Bedrosian follows in father's footsteps
Cam's father won 1987 National League Cy Young Award as member of Phillies
Cam Bedrosian's mom tells him she sees her husband every time he takes the mound, because Steve and Cam look so similar facially and because what they do -- come out of bullpens, with command of a fastball and a slider -- is so identical.
"But he was a little more crazy on the mound," Cam Bedrosian said with a big smile on his face. "I'm more calm, I should say. I try to be aggressive. But he was just so hard-nosed."
You've probably heard of Cam's father, the 1987 National League Cy Young Award winner who saved a Major League-leading 40 games for the Phillies. Through 14 seasons, the standout reliever finished his career with a 3.38 ERA in 732 appearances.
These days Steve, or "Bedrock" as he was nicknamed, lives vicariously through his son -- the 22-year-old Angels right-hander who went from Class A Advanced to the Major Leagues in just two months.
"It's an honor and a blessing," Steve said of having a son who's following in his footsteps.
Cam is the youngest of four brothers. He was 4 years old when Steve retired from the game, and he got the benefit of growing up around his dad. Steve took Cam through most of Little League and was his coach at East Coweta High School in Sharpsburg, Ga., not allowing Cam to throw more than 100 innings in an entire calendar year.
"I was really blessed, because he finished his career right when I was actually getting into playing baseball," Cam said. "It worked out perfect."
Cam went through life known as Bedrock Jr., a gift and a curse that befalls on the son of any famous athlete. But as Steve said, "I think he's handled it great.
"I want him to have his own path, his own distinction," Steve added. "He's going to earn that."
Cam, the 29th overall pick in the 2010 First-Year Player Draft, began that trek shortly after having Tommy John surgery in April 2011. He posted a 6.31 ERA in 21 starts for Class A Cedar Rapids in 2012, and then transitioned from a starter to a reliever early in 2013. As a reliever, Cam finished with a 4.57 ERA in 63 innings for both of the Angels' Class A levels before taking off in 2014 -- where he notched five scoreless outings for Class A Inland Empire. Cam posted a 1.47 ERA for Double-A Arkansas and struck out 45 batters in 24 innings at both levels.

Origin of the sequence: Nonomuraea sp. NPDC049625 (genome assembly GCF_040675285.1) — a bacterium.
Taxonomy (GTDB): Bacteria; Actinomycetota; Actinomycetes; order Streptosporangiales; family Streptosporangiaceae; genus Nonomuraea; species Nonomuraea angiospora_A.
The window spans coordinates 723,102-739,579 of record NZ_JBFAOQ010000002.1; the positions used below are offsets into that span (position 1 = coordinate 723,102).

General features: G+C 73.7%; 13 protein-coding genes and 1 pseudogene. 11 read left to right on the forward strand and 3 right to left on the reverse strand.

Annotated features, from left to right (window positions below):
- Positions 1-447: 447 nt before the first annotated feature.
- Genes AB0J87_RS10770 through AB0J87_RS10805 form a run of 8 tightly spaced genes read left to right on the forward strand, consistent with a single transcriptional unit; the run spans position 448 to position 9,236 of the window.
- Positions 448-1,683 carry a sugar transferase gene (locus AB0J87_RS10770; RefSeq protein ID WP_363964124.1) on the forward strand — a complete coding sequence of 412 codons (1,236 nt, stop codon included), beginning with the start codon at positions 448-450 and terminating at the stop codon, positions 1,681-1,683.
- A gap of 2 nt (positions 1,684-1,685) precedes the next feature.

"If you look at the stats after Tommy John, it was a lot of touch and feel and coming back, trying to feel for the fastball, trying to command the fastball," said Steve, now retired from coaching and the Board of Education. "And then probably in the middle of last year, he started getting that last missing ingredient, which was confidence."
Steve isn't shy about providing advice when he deems it necessary, and he of all people would know. But he picks his spots.
"I try to help when things are important," Steve said. "Other things, he has to learn on his own."
Steve's biggest advice?
"To go out there and be a bulldog," Cam recalled. "He said, 'You have one, maybe two innings, and give it all you've got for that amount of time.'"
Steve made it to Houston in time to see Cam make his Major League debut on June 3, the same day he was surprisingly added to the active roster. Steve was there with his wife, Tammy, along with one of Cam's brothers and his only sister. And when Cam came out of the bullpen, Steve stood up, got his iPhone out of his pocket and recorded his son's 1-2-3 sixth inning, which included a strikeout and two groundouts.
Now, Steve has his sights set on the upcoming weekend.
It'll be Father's Day on Sunday, and the Angels will be in Atlanta, which is roughly 40 miles from Cam's hometown of Senoia, Ga. Steve, a member of the Braves for eight years, signed up to attend an alumni event at Turner Field that day. There were several Sundays to choose from when approached by the Braves, but he chose the one that coincided with the Halos coming to town, even though it seemed almost impossible for his son to be in the big leagues by then.
"But in the back of my mind, I thought, 'Wouldn't it be great?'" Steve said. "Moms and dads always think their kids can be there really soon. But realistically, yeah, we figured it would take some more time. We were tickled to death the way he was throwing, but he's come a long way in a short time. It's unbelievable, really."
Alden Gonzalez is a reporter for MLB.com. Read his blog, Gonzo and "The Show", and follow him on Twitter @Alden_Gonzalez. This story was not subject to the approval of Major League Baseball or its clubs.